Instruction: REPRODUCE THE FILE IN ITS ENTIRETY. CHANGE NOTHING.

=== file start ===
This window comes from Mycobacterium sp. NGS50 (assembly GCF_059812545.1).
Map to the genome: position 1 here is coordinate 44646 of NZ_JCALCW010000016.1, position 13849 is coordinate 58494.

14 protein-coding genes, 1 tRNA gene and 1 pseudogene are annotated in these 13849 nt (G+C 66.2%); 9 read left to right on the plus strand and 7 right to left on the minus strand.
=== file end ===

This window comes from Mycobacterium sp. NGS50 (assembly GCF_059812545.1).
Map to the genome: position 1 here is coordinate 44646 of NZ_JCALCW010000016.1, position 13849 is coordinate 58494.

14 protein-coding genes, 1 tRNA gene and 1 pseudogene are annotated in these 13849 nt (G+C 66.2%); 9 read left to right on the plus strand and 7 right to left on the minus strand.